View full annotation

joy: 100 poems

Wiman, Christian

Last Updated: Jun-12-2018
Annotated by:
Davis, Cortney

Primary Category: Literature / Poetry

Genre: Anthology (Mixed Genres)

Summary:

"joy: 100 poems," edited by poet and editor Christian Wiman, is a collection of 100 poems that examine, in various ways, the state of consciousness we call "joy."  The poets represented here are for the most part well known, as are many of their poems.  But, happily, there are poems here that seem new, especially when viewed through the lens of "joy." 

A brief list of the poets, chosen at random, includes Galway Kinnell, Donald Hall, Lucille Clifton, Josephine Miles, Sylvia Plath, Richard Wilbur, Sharon Olds, Wallace Stevens, Yehuda Amichai, W.B. Yeats, Stanley Kunitz, and Thom Gunn.  Poems, again chosen at random, include "Plumbing" (Ruth Stone), "Tractor" (Ted Hughes), Laundromat" (Lorine Niedecker), and "Unrelenting Flood" (William Matthews)--titles that at first glance might not suggest "joy."


The book begins with an excellent twenty-eight page introduction by Wiman in which he discusses the various shades of joy we might encounter in our lives, examines closely some of the poems represented, and briefly comments on his selection process. 

View full annotation

Alpha: Abidjan to Paris

Bessora,

Last Updated: Jun-04-2018
Annotated by:
Natter, Michael

Primary Category: Literature / Literature

Genre: Graphic Memoir

Summary:

Alpha is part graphic novel, part heartbreaking memoir of cabinetmaker Alpha Coulibaly. It chronicles the story of a man on a journey to find his family and a better life, but his story could easily apply to the tens of thousands others who are seeking refuge. This is the painful tale of the refugee journey.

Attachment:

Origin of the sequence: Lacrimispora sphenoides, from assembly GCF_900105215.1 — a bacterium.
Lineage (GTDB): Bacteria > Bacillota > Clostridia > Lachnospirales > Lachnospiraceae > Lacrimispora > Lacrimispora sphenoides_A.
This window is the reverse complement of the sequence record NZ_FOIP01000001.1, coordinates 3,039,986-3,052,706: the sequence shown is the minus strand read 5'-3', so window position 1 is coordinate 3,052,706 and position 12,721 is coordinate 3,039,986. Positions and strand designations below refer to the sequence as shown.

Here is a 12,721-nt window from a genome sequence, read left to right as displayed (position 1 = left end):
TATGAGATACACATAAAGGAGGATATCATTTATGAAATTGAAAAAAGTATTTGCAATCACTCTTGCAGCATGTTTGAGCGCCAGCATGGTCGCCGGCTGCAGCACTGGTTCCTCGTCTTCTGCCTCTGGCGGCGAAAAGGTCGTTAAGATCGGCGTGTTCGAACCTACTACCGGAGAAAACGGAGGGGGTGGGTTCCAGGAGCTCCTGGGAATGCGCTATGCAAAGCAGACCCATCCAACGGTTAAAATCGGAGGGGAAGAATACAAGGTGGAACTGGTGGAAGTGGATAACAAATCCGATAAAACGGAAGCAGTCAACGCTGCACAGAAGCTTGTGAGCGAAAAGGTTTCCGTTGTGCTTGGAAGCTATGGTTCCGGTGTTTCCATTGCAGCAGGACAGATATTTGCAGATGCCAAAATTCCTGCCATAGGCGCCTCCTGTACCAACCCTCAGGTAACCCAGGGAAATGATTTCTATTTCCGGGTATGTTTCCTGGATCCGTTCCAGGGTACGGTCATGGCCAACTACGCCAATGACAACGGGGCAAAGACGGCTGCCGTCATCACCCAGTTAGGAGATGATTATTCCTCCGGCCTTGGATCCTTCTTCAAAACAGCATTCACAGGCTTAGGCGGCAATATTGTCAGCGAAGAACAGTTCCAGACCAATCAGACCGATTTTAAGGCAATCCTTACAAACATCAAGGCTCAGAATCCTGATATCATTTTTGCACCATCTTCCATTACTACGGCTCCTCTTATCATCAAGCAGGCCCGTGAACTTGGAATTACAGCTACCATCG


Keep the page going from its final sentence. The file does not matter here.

Alpha is from Cote d’Ivoire, Africa. The book is written in first person, in a manner as if the reader and Alpha are sitting together at a coffeeshop, as a family member or dear friend would recant their trials and tribulations to a trusted confidant. The text is blunt, matter of fact, but also painfully deep and poetic.

We learn about Alpha’s desire to reconnect with his family, whom he believes made it to Paris and to his sister-in-laws salon. He explains the futile process of attempting to go through the government sanctioned means of gaining access to other countries, which proves to be impossible. The only remaining option is to attempt to steal away by paying smugglers to help him cross border after border. This means long trips in overcrowded vans, treks by foot, and even precarious watercrafts. The journey is harrowing, and soul crushing. Death is looming around every bend, whether by illness, dehydration during these long, crowded desert drives, or by the hand of crooked armed border guards. Days turn to weeks, weeks to months, and eventually years. Many perish in their journey, but Alpha remains steadfast in his commitment to find his child and wife despite the unfavorable odds. He endures death of fellow refugees, friends, and children. He is forced to live in slums in each new country he enters and work laborious odd jobs to pay off smuggler after shady smuggler at each never ending leg of his journey. This is a tale of the many who are treated like unwanted pieces of trash, balled up and thrown into slums, labeled as “illegal immigrants,” and all so they can have the chance of a better life for them, and for their families.